Israel’s “Iron Dome” system aims to pacify, not protect

At best, the Iron Dome system provides temporary security to Israelis while Palestinians develop new tools and techniques to resist their ongoing dispossession. (paffairs_sanfrancisco)

On 25 March the online publication Intelligence Online revealed the development of the vaunted Iron Dome anti-missile system. The system was developed by Haifa-based Rafael Advanced Defense Systems ostensibly to intercept Katyusha, Grad and Qassam rockets coming from the Gaza Strip and Lebanon. The Intelligence Online article however offers a different explanation, stating that “From the outset Iron Dome was always intended for Singapore, which helped finance its development. The island needs a very rapid antimissile system to defend its small territory of less than 700km2. Iron Dome will be battle tested in Israel ahead of export to Singapore at a later date” (“Singapore’s arms tests in Gaza”)

The Iron Dome program has been controversial from its inception in 2005 as other systems have already been developed or are in advanced development, such as Raytheon’s Phalanx or Northrop Grumman’s Skyguard missile intercept systems. These systems are more effective and cheaper than the Iron Dome. These considerations only become important, though, if the primary concern is to obtain and install a functioning rocket and mortar intercept system.

A February 2009 Haaretz article hinted at a foreign buyer being a key reason for the Israel developing its own system — though the earlier Skyguard effort, the Nautilus, was originally a joint US-Israel effort. Military analyst Reuven Pedatzer writes, “Under the deal, said country was to purchase the Iron Dome system and share in financing the project” (“Iron Dome system found to be helpless against Qassams,” 22 February 2008). Another key reason, domestic investment and production, was laid out in the same article by Research and Development directorate officer Shimon Lavie who stated, “ ‘We in the directorate are responsible for developing blue-and-white [Israeli-made] systems.’”

Former Israeli Prime Minister Ehud Olmert in 2008 invoked the need for Iron Dome to protect the southern town of Sderot. “We must establish a multi-layered defensive system. We must complete Iron Dome,” he said (“Israel Cabinet: Gaza Iron Dome System, Reinforcement For Sderot Homes Begins,” Israel News Agency, 24 February 2008). Similar statements have uttered by virtually all Israeli political leaders from Amir Peretz to Tzipi Livni to Benjamin Netanyahu. The system’s extensive costs, significantly more expensive than the US-made alternatives, have led to only one battery being deployed at an Israeli military base. These high costs combined with the nationalist economic motive and primary intent of export, leaving aside the dubious efficacy of the system, all point to a cynical policy decision made by the Israeli government to support its military-industrial complex, even at the expense of its own citizens’ security.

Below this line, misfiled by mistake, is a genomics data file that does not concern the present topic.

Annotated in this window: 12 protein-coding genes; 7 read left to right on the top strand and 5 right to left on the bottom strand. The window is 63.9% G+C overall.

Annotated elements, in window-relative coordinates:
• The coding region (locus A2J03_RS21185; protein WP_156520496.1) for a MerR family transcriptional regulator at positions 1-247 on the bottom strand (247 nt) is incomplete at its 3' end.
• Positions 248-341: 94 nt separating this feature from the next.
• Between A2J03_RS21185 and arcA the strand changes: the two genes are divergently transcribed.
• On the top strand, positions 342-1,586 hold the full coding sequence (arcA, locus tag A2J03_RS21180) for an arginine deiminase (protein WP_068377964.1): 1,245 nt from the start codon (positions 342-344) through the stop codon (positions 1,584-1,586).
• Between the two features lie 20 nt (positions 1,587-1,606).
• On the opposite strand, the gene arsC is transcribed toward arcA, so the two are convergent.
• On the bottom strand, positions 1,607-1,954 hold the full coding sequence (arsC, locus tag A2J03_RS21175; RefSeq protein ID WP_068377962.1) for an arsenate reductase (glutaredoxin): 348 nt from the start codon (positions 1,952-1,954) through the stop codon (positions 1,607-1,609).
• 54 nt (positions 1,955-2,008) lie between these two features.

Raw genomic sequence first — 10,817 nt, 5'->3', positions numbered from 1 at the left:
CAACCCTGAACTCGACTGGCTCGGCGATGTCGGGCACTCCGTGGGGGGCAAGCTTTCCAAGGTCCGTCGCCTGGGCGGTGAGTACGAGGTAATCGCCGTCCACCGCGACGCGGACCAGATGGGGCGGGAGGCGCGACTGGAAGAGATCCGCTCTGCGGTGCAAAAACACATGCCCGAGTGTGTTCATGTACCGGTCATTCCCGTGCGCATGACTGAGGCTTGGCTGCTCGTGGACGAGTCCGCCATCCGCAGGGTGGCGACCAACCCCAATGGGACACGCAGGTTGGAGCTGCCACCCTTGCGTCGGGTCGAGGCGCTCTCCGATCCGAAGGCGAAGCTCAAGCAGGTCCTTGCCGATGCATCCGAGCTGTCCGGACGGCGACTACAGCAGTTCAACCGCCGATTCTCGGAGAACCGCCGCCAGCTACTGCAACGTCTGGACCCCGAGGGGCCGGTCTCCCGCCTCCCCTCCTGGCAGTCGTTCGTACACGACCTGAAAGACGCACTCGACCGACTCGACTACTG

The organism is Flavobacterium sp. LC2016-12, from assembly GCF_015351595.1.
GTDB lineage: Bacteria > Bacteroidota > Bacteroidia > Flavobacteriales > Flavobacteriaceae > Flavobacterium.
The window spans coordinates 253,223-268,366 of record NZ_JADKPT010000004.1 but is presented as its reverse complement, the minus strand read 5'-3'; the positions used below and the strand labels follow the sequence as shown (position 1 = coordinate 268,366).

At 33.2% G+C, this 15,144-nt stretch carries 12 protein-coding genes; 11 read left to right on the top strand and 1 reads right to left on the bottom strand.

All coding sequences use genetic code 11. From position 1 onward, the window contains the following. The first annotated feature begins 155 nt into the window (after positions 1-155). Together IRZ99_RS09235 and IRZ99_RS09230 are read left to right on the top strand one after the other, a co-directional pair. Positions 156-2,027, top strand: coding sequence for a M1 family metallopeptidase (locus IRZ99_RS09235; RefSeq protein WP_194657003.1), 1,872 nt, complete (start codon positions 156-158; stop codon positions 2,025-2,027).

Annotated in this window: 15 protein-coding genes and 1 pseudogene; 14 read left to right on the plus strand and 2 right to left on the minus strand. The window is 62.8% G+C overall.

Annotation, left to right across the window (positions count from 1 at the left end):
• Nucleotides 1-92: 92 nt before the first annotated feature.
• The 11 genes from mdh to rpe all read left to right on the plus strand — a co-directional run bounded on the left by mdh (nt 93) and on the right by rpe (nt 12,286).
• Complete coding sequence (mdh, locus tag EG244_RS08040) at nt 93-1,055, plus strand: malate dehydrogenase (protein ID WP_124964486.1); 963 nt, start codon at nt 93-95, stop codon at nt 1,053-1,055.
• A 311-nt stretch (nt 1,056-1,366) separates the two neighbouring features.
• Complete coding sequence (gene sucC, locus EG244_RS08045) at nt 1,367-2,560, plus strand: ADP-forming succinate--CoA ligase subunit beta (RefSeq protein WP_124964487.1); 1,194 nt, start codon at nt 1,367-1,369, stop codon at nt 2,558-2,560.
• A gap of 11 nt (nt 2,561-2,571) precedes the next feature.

Besides the nationalist economic motive, these efforts at intercepting rockets and mortar shells are products of Israel’s pacification industry. This is in contrast with the surveillance systems, urban warfare theory, drones, checkpoints and other pacification techniques Israel has developed in that these will primarily interact in Israeli towns and cities and with Israeli citizens who can expect to see volleys of anti-missile fire that Palestinians will not. In this it resembles the security checks at bus stations, restaurants, public buildings and other places as examples of the occupation’s enforcement regime that creep over the 1967 boundary into the Israeli citizen’s living space. The comparison can go further in that security checks and Iron Dome are both filtration systems of sorts, one that attempts to catch unwanted objects from the sky and the other to filter unwanted persons from crowds.

Iron Dome is intended to be a checkpoint of sorts, one that attempts to erase or obscure the resistance of the Palestinians warehoused behind the walls of Gaza and the West Bank by intercepting projectiles. If the system is improved, or even replaced with a more effective Tactical High-Energy Laser (THEL) system, it will remain a tool of pacification, nothing more. It thus provides, at best, temporary security while Palestinians develop new tools and techniques to resist their ongoing dispossession. That the Iron Dome, should it ever be actually deployed, is never seen, heard nor physically felt by Palestinians does not change its essential character as another attempt at pacification, not a resolver of conflict. And its export to Singapore is yet another part of the business of exporting the occupation across the globe.

Jimmy Johnson is a supermarket employee in southeast Michigan and can be reached at johnson [dot] jimmy [at] gmail [dot] com.